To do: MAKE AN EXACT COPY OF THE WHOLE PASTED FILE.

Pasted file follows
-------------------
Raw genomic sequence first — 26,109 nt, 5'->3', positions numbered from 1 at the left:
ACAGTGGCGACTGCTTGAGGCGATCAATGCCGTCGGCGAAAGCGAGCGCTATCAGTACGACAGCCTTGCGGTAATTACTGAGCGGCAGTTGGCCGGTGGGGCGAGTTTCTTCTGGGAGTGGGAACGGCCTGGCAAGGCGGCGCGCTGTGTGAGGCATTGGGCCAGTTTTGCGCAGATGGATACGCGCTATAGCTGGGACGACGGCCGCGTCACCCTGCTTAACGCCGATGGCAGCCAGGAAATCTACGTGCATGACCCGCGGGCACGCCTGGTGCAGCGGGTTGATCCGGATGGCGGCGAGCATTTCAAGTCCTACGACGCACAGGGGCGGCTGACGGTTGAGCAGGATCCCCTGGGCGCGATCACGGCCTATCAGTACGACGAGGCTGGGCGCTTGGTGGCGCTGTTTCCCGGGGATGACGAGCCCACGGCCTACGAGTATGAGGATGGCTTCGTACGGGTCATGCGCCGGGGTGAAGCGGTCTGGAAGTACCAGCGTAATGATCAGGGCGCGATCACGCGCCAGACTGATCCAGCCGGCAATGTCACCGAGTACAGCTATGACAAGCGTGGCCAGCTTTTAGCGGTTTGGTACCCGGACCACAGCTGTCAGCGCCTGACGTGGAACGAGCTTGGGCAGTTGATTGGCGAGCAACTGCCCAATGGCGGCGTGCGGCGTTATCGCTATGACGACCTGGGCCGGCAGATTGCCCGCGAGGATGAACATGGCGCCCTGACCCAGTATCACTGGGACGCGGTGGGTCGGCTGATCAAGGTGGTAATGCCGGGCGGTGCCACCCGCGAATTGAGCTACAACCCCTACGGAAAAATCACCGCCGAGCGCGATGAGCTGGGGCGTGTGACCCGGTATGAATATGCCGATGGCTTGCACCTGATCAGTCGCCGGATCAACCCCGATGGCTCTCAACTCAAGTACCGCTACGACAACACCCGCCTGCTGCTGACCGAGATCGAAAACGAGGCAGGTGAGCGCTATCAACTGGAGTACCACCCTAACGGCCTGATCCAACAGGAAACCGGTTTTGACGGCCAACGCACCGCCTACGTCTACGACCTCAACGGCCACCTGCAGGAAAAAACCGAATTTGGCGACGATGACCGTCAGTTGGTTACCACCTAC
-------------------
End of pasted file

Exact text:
Raw genomic sequence first — 26,109 nt, 5'->3', positions numbered from 1 at the left:
ACAGTGGCGACTGCTTGAGGCGATCAATGCCGTCGGCGAAAGCGAGCGCTATCAGTACGACAGCCTTGCGGTAATTACTGAGCGGCAGTTGGCCGGTGGGGCGAGTTTCTTCTGGGAGTGGGAACGGCCTGGCAAGGCGGCGCGCTGTGTGAGGCATTGGGCCAGTTTTGCGCAGATGGATACGCGCTATAGCTGGGACGACGGCCGCGTCACCCTGCTTAACGCCGATGGCAGCCAGGAAATCTACGTGCATGACCCGCGGGCACGCCTGGTGCAGCGGGTTGATCCGGATGGCGGCGAGCATTTCAAGTCCTACGACGCACAGGGGCGGCTGACGGTTGAGCAGGATCCCCTGGGCGCGATCACGGCCTATCAGTACGACGAGGCTGGGCGCTTGGTGGCGCTGTTTCCCGGGGATGACGAGCCCACGGCCTACGAGTATGAGGATGGCTTCGTACGGGTCATGCGCCGGGGTGAAGCGGTCTGGAAGTACCAGCGTAATGATCAGGGCGCGATCACGCGCCAGACTGATCCAGCCGGCAATGTCACCGAGTACAGCTATGACAAGCGTGGCCAGCTTTTAGCGGTTTGGTACCCGGACCACAGCTGTCAGCGCCTGACGTGGAACGAGCTTGGGCAGTTGATTGGCGAGCAACTGCCCAATGGCGGCGTGCGGCGTTATCGCTATGACGACCTGGGCCGGCAGATTGCCCGCGAGGATGAACATGGCGCCCTGACCCAGTATCACTGGGACGCGGTGGGTCGGCTGATCAAGGTGGTAATGCCGGGCGGTGCCACCCGCGAATTGAGCTACAACCCCTACGGAAAAATCACCGCCGAGCGCGATGAGCTGGGGCGTGTGACCCGGTATGAATATGCCGATGGCTTGCACCTGATCAGTCGCCGGATCAACCCCGATGGCTCTCAACTCAAGTACCGCTACGACAACACCCGCCTGCTGCTGACCGAGATCGAAAACGAGGCAGGTGAGCGCTATCAACTGGAGTACCACCCTAACGGCCTGATCCAACAGGAAACCGGTTTTGACGGCCAACGCACCGCCTACGTCTACGACCTCAACGGCCACCTGCAGGAAAAAACCGAATTTGGCGACGATGACCGTCAGTTGGTTACCACCTAC